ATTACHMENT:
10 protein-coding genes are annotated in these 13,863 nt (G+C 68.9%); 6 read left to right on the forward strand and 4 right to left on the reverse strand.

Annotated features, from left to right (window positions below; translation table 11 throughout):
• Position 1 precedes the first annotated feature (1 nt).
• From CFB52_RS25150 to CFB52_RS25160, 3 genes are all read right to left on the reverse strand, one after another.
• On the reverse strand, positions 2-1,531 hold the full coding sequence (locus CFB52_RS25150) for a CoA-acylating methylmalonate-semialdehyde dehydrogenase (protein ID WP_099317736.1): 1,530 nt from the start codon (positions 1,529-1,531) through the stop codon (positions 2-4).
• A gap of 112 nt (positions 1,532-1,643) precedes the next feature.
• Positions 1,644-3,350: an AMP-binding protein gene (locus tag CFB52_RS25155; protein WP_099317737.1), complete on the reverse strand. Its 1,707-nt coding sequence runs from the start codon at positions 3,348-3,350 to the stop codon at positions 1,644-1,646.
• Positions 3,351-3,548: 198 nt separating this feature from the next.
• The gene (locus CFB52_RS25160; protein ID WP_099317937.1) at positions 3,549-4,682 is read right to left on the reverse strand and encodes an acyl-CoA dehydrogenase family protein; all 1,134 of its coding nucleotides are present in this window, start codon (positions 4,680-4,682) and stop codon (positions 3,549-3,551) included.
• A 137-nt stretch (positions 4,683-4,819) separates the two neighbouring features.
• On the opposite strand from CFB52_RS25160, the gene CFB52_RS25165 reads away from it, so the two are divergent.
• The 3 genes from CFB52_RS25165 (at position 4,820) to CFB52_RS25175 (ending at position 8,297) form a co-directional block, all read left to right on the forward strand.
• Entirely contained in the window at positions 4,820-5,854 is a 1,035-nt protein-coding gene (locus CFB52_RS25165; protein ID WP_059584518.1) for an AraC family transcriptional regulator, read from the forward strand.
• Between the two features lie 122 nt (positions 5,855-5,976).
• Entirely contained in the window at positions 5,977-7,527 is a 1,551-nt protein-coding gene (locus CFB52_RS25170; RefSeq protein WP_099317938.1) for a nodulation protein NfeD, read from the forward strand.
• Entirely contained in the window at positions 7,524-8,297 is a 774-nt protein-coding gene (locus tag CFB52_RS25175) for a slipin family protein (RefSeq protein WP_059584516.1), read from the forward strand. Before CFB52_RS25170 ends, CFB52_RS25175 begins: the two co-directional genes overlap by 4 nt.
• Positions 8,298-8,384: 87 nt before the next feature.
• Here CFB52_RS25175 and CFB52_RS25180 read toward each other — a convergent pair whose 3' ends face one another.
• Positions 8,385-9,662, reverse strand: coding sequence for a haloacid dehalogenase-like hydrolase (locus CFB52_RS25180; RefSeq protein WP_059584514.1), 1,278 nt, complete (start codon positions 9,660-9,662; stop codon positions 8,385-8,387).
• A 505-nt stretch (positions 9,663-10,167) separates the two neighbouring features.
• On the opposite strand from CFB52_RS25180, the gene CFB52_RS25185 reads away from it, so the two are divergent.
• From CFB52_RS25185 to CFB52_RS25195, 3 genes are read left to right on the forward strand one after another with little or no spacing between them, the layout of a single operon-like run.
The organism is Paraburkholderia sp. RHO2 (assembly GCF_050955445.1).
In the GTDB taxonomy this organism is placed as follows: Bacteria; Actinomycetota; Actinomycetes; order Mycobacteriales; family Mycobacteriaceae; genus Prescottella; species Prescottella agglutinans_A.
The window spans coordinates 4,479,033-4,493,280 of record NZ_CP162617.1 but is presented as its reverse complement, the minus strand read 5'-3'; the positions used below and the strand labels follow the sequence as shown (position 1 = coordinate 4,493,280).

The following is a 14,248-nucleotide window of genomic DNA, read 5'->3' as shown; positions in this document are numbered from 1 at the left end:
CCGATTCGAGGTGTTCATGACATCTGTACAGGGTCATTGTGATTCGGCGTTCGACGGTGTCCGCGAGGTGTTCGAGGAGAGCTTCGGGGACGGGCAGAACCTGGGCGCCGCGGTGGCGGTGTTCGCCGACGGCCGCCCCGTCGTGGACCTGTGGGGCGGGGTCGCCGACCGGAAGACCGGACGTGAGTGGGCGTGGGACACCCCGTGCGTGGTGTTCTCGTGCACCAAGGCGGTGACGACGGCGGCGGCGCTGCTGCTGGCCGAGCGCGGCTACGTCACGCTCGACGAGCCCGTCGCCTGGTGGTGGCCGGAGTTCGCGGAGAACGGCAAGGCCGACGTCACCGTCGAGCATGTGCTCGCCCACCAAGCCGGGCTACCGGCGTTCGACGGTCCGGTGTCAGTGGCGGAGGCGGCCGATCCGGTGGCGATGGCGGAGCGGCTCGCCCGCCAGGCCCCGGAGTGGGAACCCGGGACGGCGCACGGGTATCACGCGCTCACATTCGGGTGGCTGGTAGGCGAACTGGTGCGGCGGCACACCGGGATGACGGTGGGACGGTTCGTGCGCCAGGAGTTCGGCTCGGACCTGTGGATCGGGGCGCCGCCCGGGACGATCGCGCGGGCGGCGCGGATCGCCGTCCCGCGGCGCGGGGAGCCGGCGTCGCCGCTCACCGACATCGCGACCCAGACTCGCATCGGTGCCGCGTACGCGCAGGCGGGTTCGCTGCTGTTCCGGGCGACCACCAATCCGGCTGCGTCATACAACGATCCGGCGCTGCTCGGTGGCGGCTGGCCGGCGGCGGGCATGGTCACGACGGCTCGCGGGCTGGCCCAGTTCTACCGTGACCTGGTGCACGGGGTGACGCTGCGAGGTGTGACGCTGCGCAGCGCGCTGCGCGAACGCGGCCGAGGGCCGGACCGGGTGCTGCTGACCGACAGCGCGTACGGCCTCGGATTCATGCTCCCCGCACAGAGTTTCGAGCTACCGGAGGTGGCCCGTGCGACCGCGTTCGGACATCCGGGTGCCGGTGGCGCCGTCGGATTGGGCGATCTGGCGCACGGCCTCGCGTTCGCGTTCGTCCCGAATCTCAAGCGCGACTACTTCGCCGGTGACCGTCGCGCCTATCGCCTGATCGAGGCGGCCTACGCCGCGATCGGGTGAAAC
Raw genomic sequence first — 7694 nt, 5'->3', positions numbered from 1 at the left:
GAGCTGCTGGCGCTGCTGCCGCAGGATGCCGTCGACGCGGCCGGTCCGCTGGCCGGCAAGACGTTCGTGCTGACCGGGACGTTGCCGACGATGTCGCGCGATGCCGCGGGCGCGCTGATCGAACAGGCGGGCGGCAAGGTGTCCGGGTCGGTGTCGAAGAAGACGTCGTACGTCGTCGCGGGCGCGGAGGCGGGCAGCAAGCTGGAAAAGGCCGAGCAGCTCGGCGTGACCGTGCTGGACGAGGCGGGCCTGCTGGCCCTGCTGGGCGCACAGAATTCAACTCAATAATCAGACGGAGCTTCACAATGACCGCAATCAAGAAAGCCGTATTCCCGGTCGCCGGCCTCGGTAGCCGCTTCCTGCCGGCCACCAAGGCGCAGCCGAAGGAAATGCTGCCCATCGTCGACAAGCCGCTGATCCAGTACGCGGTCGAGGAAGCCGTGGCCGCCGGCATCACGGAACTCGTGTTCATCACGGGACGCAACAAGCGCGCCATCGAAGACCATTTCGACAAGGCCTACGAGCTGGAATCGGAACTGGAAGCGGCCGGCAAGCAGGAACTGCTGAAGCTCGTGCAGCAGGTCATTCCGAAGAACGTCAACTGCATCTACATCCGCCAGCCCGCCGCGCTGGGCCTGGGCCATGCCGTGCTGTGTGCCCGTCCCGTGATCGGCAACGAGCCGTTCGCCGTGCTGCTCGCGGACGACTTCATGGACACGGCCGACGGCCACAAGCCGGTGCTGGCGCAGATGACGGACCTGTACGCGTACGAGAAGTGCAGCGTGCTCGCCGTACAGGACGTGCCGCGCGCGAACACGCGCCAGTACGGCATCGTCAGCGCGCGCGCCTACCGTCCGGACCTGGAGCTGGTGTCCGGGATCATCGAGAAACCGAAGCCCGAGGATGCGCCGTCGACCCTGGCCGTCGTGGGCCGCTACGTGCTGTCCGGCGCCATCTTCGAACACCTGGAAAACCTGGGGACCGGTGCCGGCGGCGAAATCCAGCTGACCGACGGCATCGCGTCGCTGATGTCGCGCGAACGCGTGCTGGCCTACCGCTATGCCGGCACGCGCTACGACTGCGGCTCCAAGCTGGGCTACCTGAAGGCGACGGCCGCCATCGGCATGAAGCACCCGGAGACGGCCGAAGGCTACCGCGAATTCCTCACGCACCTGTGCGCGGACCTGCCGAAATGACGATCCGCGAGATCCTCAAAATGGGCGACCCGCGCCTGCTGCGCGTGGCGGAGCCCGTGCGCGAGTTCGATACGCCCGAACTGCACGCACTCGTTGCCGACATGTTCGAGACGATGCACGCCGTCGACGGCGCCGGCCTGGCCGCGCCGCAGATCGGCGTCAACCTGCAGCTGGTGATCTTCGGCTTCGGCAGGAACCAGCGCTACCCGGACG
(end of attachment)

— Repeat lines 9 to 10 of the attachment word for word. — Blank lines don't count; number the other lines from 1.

• The gene (locus CFB52_RS25160; protein ID WP_099317937.1) at positions 3,549-4,682 is read right to left on the reverse strand and encodes an acyl-CoA dehydrogenase family protein; all 1,134 of its coding nucleotides are present in this window, start codon (positions 4,680-4,682) and stop codon (positions 3,549-3,551) included.
• A 137-nt stretch (positions 4,683-4,819) separates the two neighbouring features.